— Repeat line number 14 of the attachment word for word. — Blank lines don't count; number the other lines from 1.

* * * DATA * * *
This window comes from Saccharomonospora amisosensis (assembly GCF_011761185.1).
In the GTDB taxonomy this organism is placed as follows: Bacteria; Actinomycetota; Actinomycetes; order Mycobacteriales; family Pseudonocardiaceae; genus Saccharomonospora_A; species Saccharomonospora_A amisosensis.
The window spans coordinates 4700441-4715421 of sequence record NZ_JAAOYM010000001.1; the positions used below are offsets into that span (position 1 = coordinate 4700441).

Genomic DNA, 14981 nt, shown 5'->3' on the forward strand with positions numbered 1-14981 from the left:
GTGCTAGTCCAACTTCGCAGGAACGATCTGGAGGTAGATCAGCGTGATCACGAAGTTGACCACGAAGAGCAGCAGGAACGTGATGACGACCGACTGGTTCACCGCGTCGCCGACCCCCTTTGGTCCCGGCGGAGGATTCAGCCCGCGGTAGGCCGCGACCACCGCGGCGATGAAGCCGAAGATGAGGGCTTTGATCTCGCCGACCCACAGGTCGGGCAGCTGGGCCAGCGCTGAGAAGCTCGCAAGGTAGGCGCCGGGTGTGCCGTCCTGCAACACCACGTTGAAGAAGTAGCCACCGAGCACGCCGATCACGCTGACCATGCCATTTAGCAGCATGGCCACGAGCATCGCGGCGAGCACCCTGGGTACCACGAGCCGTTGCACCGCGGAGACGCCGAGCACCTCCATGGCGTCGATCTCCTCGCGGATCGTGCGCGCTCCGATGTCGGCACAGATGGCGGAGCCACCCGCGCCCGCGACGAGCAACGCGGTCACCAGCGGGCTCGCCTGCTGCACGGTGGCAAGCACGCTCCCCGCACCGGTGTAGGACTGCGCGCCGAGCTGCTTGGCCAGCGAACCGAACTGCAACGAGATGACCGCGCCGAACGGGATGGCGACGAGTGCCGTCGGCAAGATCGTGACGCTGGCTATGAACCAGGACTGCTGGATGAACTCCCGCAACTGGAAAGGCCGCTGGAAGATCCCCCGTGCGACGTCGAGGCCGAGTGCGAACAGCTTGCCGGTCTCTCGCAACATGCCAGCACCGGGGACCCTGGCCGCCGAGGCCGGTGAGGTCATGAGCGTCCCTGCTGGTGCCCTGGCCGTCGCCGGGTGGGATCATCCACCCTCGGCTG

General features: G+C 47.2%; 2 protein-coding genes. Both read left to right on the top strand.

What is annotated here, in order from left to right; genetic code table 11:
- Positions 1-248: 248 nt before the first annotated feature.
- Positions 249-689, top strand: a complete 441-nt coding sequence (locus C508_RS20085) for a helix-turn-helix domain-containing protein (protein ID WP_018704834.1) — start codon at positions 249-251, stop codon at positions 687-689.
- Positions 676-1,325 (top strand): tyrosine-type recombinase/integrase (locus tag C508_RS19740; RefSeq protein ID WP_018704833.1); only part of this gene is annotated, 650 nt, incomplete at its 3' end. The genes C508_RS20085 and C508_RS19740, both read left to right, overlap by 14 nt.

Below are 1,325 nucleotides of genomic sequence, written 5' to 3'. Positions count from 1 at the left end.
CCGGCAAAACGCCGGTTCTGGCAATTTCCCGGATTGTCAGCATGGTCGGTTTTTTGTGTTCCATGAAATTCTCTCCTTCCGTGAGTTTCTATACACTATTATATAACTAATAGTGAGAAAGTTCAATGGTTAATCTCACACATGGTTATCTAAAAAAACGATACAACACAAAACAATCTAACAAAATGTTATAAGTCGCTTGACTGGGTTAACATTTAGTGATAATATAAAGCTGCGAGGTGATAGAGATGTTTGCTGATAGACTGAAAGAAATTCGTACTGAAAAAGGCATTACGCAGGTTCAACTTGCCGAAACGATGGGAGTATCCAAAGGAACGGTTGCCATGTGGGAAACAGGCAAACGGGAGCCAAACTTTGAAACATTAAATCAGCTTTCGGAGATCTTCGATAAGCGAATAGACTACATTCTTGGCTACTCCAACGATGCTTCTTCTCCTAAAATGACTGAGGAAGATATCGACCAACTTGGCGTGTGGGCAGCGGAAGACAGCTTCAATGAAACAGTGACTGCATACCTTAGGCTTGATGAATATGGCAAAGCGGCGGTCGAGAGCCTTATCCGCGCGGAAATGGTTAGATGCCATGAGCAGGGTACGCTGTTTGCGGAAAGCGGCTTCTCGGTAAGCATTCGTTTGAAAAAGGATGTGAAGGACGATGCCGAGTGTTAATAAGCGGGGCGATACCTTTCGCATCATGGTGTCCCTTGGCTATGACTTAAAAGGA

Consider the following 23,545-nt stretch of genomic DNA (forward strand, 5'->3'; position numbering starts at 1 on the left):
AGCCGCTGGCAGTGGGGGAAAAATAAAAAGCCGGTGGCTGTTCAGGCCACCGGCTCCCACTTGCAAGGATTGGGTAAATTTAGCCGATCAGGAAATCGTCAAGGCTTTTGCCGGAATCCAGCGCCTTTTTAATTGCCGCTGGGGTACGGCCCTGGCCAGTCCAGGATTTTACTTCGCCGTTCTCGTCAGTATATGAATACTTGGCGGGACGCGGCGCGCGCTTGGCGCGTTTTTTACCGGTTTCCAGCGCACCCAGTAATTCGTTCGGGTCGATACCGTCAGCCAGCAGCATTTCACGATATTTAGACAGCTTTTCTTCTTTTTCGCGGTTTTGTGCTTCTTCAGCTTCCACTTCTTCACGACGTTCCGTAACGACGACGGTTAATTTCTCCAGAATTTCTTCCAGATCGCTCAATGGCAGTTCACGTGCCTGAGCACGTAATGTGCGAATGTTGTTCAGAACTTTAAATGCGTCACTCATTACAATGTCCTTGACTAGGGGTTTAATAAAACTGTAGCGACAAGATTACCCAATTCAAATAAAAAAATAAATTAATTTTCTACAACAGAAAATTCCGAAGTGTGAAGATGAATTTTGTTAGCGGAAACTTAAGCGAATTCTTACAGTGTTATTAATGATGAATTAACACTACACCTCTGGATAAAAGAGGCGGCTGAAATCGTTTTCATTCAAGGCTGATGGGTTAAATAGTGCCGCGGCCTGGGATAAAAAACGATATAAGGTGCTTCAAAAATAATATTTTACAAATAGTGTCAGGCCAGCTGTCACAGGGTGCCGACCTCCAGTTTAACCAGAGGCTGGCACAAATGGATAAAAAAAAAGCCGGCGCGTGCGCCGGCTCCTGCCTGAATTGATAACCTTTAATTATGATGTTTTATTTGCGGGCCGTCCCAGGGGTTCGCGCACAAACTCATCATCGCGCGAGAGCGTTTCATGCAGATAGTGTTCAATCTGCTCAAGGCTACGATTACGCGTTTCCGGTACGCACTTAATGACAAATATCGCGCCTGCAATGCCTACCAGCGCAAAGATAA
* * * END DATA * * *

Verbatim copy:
AGCCGCTGGCAGTGGGGGAAAAATAAAAAGCCGGTGGCTGTTCAGGCCACCGGCTCCCACTTGCAAGGATTGGGTAAATTTAGCCGATCAGGAAATCGTCAAGGCTTTTGCCGGAATCCAGCGCCTTTTTAATTGCCGCTGGGGTACGGCCCTGGCCAGTCCAGGATTTTACTTCGCCGTTCTCGTCAGTATATGAATACTTGGCGGGACGCGGCGCGCGCTTGGCGCGTTTTTTACCGGTTTCCAGCGCACCCAGTAATTCGTTCGGGTCGATACCGTCAGCCAGCAGCATTTCACGATATTTAGACAGCTTTTCTTCTTTTTCGCGGTTTTGTGCTTCTTCAGCTTCCACTTCTTCACGACGTTCCGTAACGACGACGGTTAATTTCTCCAGAATTTCTTCCAGATCGCTCAATGGCAGTTCACGTGCCTGAGCACGTAATGTGCGAATGTTGTTCAGAACTTTAAATGCGTCACTCATTACAATGTCCTTGACTAGGGGTTTAATAAAACTGTAGCGACAAGATTACCCAATTCAAATAAAAAAATAAATTAATTTTCTACAACAGAAAATTCCGAAGTGTGAAGATGAATTTTGTTAGCGGAAACTTAAGCGAATTCTTACAGTGTTATTAATGATGAATTAACACTACACCTCTGGATAAAAGAGGCGGCTGAAATCGTTTTCATTCAAGGCTGATGGGTTAAATAGTGCCGCGGCCTGGGATAAAAAACGATATAAGGTGCTTCAAAAATAATATTTTACAAATAGTGTCAGGCCAGCTGTCACAGGGTGCCGACCTCCAGTTTAACCAGAGGCTGGCACAAATGGATAAAAAAAAAGCCGGCGCGTGCGCCGGCTCCTGCCTGAATTGATAACCTTTAATTATGATGTTTTATTTGCGGGCCGTCCCAGGGGTTCGCGCACAAACTCATCATCGCGCGAGAGCGTTTCATGCAGATAGTGTTCAATCTGCTCAAGGCTACGATTACGCGTTTCCGGTACGCACTTAATGACAAATATCGCGCCTGCAATGCCTACCAGCGCAAAGATAA